I can, however, empathise with publishers; the Christmas period is where the most money is spent on anything. That’s when the largest amount of money is being made for the incredibly high market titles, but what they haven’t really thought through is whether or not they can make even more by releasing their titles either slightly earlier, or later, in the year. What we are getting at this moment in time is a clog of games at both ends of the year, and not much going on in the middle. E3 and other expos don’t help the situation, releasing trailer and game play footage for all the AAA titles that are coming out at the end of the year, and gamers won’t want to risk buying much earlier on in order to save for the titles that they see everywhere, and are led to believe are going to be incredible.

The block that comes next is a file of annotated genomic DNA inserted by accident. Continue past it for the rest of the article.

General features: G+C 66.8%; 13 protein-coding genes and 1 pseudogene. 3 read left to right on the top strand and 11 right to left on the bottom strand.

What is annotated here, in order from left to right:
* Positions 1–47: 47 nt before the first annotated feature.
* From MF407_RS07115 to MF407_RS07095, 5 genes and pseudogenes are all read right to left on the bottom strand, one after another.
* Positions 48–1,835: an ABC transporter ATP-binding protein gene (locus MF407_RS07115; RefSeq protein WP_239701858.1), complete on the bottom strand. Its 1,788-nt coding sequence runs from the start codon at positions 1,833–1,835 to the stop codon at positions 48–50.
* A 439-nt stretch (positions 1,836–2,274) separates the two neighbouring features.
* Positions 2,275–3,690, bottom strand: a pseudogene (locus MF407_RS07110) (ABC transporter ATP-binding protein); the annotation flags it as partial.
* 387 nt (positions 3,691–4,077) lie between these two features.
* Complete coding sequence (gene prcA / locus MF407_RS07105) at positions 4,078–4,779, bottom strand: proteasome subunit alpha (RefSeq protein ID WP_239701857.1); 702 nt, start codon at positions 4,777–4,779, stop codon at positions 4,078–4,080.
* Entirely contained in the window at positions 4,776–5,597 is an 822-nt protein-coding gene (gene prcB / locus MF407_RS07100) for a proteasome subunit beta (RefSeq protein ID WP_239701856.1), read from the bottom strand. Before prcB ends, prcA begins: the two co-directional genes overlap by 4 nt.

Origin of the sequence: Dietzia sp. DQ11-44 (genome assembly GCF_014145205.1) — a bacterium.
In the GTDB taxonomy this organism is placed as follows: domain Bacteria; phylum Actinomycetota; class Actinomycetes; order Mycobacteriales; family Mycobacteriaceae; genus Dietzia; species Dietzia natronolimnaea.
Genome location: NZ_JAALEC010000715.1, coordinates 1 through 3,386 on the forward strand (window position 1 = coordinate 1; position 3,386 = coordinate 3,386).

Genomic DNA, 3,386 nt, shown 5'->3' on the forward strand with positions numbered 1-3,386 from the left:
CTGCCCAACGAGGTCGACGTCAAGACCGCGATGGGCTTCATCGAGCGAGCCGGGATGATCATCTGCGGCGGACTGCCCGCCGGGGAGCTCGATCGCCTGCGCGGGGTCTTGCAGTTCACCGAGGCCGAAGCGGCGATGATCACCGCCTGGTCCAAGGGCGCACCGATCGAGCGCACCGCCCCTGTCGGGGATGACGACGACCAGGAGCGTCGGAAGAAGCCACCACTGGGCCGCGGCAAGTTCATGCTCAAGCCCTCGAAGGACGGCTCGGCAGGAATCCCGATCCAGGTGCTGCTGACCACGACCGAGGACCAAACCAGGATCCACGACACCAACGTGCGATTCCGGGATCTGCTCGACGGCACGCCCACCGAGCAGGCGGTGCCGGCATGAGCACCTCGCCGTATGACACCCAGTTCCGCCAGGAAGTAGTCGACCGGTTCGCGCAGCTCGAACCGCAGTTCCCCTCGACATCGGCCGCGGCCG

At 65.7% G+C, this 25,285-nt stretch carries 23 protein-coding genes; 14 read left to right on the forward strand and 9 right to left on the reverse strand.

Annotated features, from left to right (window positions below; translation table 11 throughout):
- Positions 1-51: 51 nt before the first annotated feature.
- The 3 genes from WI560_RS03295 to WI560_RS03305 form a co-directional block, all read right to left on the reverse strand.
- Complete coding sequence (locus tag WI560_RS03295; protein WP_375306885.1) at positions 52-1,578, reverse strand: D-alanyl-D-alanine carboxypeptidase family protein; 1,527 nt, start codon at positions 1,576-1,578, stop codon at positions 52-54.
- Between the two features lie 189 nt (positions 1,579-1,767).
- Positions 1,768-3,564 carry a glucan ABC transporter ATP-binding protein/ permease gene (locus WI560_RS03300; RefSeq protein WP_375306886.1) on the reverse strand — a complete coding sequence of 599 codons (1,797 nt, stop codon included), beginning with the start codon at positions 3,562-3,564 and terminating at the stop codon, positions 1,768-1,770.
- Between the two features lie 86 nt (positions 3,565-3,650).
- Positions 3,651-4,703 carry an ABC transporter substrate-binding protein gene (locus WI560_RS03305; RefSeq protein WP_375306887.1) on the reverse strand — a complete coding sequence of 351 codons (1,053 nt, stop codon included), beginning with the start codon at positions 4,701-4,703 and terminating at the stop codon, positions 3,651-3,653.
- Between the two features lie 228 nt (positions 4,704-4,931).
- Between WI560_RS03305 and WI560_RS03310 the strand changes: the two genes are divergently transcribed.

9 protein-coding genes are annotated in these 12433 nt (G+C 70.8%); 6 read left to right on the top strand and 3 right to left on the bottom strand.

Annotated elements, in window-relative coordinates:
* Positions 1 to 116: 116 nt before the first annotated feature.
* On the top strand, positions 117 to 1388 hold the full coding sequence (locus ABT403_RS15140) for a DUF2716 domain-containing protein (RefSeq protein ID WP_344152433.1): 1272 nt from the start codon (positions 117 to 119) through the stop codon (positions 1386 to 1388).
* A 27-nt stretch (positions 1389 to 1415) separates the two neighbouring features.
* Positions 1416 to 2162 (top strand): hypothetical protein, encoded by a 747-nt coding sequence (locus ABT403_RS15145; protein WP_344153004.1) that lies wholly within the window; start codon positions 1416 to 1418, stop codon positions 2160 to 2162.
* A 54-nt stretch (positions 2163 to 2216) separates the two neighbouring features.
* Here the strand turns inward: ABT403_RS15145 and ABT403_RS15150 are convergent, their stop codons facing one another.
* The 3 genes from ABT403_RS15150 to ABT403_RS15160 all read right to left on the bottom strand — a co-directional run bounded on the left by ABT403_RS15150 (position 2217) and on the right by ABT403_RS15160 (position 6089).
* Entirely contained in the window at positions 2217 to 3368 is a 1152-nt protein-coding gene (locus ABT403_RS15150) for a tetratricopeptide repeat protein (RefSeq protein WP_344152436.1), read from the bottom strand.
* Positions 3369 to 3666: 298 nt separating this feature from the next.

For this year at least, we have a number of decent titles already out and some lying in wait. We have already had L.A. Noire out this May, which has received a collective score of 89 on Metacritic, a score that you would expect to be given to the Christmas games. L.A. Noire is a perfect example of a great game being released into the drought period, with a compelling storyline and a nod to point and click adventures in its style of searching for clues. It is already proof that AAA titles can be released in this time period without being stunted greatly. Other games coming out in this once dry period included Bodycount, a game for the FPS fan to get their teeth into.  It is nothing truly different from the FPS games of the past, but enough to quench the thirst that some will have while waiting for Battlefield 3 or Call of Duty: Modern Warfare 3 to be released. We also had the next game in the F.E.A.R series, and one which needs no introduction. Of course the big game of the summer period this year, for me at least, is… Rugby World Cup 2011.  Finally, another rugby game brought to the fans, and hopefully, this time, one that can actually be compared to other sports titles, rather than falling short on quality once again. Oh, and there’s some game called Deus Ex: Human Revolution coming out, which a number of people seem excited for.